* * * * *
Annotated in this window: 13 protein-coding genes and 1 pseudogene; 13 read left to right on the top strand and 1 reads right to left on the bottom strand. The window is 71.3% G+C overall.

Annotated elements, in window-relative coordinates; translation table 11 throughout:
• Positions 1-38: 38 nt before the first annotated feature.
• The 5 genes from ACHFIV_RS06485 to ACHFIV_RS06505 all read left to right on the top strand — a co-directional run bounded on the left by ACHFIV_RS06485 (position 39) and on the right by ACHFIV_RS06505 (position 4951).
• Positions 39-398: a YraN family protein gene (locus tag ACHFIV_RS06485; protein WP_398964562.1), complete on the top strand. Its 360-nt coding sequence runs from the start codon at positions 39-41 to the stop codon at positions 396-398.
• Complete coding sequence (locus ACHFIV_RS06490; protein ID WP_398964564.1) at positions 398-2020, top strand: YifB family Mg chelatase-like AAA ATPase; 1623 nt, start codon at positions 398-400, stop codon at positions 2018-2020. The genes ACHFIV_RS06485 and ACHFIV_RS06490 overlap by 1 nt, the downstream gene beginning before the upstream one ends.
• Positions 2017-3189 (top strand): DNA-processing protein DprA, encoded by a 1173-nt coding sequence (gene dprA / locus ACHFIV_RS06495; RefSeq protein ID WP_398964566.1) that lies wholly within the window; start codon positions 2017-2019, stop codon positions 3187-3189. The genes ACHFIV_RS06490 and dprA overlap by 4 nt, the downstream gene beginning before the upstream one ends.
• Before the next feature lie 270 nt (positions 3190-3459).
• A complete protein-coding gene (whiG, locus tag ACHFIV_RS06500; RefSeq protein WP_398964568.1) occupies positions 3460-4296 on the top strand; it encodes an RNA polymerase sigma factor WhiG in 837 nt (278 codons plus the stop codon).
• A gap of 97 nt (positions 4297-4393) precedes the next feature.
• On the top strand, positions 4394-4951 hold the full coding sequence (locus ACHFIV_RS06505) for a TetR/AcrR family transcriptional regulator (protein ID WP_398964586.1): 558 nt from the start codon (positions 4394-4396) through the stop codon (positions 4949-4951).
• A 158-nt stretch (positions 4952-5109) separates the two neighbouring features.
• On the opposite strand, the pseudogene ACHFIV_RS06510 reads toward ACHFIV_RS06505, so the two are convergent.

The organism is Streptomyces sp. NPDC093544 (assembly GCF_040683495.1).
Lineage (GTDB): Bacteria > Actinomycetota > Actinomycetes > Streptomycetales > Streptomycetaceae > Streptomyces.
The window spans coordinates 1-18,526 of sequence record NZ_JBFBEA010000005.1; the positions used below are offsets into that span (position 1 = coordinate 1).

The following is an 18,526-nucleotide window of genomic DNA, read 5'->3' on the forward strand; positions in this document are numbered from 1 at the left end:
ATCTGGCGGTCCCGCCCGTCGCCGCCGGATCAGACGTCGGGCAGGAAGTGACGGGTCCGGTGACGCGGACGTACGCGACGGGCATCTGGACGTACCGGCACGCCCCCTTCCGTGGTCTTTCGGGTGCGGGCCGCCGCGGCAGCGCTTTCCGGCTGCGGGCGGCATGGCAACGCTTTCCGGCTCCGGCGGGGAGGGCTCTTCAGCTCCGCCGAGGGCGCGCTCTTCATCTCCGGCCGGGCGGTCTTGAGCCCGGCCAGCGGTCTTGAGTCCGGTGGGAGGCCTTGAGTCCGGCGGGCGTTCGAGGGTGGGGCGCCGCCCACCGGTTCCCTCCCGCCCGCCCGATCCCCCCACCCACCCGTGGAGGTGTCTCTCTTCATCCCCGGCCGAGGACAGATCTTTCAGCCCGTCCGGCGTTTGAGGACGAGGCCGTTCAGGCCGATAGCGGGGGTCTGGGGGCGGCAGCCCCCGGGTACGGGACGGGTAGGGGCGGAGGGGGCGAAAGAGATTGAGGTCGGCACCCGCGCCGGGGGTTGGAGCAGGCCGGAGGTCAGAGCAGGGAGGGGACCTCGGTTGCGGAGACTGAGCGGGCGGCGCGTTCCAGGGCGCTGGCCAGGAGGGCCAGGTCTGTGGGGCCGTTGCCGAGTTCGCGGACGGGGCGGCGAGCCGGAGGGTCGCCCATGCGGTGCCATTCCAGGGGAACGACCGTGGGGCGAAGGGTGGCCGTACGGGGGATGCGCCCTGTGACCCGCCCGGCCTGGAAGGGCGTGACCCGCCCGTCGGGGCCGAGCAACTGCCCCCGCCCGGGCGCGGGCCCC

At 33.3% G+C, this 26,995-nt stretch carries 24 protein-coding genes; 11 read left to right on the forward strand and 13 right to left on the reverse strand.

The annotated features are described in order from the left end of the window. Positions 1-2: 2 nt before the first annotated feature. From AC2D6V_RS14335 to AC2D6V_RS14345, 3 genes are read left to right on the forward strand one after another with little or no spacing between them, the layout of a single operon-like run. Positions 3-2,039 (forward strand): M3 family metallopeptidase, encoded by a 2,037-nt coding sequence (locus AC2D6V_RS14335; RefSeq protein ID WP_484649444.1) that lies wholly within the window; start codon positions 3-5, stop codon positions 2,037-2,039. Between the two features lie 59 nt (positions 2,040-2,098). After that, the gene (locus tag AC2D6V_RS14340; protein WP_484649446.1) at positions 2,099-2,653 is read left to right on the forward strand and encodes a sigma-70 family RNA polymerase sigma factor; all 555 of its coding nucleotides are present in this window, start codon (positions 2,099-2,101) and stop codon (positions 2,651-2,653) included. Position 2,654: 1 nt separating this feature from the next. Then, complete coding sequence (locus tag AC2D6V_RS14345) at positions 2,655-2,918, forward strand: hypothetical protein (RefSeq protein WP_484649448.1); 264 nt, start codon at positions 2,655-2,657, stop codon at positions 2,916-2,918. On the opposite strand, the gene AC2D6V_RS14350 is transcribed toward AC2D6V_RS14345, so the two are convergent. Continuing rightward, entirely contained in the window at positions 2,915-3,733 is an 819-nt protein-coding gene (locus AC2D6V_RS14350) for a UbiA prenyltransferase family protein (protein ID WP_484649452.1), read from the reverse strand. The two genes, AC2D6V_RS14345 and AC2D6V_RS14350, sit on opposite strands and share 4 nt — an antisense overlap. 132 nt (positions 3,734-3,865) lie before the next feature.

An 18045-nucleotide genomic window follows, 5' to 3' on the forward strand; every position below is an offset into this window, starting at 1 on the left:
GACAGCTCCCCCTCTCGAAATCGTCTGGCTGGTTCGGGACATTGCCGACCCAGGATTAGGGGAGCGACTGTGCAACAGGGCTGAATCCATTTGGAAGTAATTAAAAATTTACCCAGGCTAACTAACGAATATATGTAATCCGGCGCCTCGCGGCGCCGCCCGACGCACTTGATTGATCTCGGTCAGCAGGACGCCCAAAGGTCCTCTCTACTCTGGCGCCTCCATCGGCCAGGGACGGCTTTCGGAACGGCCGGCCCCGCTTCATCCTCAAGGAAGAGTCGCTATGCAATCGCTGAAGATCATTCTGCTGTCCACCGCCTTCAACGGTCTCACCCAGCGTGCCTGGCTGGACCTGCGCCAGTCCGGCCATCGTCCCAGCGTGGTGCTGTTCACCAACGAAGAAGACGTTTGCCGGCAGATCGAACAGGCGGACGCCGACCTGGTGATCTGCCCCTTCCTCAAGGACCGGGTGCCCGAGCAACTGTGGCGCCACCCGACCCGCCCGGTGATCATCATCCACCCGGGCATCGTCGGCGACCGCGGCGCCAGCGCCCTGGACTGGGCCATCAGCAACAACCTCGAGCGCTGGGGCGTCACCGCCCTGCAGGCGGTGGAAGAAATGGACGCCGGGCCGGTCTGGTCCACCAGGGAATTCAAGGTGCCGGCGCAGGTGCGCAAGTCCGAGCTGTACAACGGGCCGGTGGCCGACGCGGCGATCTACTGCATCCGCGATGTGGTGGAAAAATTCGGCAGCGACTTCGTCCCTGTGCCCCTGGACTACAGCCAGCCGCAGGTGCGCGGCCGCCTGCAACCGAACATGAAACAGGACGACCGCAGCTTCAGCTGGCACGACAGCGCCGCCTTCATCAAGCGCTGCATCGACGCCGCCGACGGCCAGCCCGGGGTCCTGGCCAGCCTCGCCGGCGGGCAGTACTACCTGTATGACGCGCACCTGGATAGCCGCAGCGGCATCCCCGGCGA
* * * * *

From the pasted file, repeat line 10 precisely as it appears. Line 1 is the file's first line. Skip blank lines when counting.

• A gap of 97 nt (positions 4297-4393) precedes the next feature.